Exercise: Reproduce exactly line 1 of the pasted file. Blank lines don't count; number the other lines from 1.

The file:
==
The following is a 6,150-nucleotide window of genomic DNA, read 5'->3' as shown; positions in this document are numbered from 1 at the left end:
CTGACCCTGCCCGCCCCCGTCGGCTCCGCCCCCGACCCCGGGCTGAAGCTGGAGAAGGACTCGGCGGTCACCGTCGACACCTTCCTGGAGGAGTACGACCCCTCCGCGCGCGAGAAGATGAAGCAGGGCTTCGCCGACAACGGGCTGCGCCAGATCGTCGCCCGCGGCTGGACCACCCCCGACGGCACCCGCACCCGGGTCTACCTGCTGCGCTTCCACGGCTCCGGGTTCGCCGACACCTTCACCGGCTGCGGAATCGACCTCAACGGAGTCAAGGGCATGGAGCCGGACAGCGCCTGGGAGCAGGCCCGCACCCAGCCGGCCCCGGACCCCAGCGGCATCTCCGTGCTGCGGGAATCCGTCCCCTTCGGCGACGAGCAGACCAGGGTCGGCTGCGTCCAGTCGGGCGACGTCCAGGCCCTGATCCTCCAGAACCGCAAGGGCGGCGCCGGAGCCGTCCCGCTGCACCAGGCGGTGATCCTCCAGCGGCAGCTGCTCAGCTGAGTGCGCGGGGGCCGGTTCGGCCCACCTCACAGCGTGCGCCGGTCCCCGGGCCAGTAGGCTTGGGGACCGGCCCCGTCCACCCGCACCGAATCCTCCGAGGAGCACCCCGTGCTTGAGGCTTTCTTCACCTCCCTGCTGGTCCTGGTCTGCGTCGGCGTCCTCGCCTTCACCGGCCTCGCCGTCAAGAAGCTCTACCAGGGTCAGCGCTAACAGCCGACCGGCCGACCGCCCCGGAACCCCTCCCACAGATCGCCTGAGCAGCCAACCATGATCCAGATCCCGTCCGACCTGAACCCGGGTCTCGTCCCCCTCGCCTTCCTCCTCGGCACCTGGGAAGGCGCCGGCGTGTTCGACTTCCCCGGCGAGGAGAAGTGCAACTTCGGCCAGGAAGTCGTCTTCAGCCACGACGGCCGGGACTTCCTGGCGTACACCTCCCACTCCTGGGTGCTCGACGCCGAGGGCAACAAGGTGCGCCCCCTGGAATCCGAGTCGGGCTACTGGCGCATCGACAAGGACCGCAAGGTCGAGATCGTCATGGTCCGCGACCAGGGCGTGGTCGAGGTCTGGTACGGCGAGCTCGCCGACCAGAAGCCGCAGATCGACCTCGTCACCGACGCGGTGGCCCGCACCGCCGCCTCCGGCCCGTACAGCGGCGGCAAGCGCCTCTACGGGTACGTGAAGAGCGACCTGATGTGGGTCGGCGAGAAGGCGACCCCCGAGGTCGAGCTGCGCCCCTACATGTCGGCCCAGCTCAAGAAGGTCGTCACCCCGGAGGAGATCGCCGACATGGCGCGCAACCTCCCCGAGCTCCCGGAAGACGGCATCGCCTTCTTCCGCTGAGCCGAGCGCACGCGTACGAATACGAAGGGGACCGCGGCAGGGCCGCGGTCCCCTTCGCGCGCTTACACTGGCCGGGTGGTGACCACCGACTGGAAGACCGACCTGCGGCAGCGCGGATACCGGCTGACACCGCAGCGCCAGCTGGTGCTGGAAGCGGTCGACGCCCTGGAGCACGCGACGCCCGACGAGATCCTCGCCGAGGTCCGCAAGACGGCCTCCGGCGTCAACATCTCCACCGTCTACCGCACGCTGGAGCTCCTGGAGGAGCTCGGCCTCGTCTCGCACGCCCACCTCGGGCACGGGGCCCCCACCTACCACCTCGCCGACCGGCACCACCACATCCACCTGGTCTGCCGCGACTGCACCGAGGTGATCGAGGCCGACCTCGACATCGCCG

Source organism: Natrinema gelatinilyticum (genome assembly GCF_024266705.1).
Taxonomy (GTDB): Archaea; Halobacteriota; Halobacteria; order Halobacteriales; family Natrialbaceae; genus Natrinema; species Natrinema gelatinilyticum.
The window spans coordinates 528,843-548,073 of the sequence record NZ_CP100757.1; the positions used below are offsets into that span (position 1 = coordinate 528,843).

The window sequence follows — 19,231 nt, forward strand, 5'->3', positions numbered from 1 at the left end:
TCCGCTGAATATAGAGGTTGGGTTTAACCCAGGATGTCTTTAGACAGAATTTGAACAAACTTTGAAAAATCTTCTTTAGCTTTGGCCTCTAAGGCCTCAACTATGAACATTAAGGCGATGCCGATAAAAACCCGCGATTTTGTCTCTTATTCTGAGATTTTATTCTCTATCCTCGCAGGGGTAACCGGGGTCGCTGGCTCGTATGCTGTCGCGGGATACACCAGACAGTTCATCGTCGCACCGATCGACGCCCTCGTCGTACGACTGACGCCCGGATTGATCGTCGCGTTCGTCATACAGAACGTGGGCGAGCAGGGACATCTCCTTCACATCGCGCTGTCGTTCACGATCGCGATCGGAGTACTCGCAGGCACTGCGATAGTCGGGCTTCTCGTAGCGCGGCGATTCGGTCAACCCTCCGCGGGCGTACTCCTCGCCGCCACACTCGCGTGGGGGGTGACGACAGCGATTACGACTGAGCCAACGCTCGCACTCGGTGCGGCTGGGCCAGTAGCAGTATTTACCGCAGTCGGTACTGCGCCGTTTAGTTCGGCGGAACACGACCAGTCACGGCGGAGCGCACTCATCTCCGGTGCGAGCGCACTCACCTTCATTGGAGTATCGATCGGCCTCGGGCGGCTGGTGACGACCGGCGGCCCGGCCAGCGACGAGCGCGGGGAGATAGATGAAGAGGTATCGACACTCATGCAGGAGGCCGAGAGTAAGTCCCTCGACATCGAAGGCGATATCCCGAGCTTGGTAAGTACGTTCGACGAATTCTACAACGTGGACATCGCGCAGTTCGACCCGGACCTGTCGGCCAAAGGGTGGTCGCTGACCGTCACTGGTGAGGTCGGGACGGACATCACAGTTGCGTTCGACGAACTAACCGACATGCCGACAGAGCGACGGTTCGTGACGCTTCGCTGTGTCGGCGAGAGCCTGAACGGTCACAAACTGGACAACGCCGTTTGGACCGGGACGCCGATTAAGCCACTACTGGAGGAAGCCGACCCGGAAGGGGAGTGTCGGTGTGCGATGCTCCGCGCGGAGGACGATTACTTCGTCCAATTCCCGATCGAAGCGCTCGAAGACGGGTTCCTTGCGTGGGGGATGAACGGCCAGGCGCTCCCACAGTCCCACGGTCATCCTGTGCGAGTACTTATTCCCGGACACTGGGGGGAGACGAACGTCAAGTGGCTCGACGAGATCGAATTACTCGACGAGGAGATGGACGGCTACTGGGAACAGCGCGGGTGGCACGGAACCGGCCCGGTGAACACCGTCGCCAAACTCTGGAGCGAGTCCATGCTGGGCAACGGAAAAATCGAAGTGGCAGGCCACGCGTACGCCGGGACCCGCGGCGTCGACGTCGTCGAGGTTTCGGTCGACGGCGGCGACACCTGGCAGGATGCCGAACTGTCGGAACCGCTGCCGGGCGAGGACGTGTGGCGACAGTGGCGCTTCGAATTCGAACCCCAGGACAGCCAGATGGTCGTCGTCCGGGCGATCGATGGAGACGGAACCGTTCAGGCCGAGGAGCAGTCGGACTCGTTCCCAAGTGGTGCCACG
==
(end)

The following is a 6,150-nucleotide window of genomic DNA, read 5'->3' as shown; positions in this document are numbered from 1 at the left end: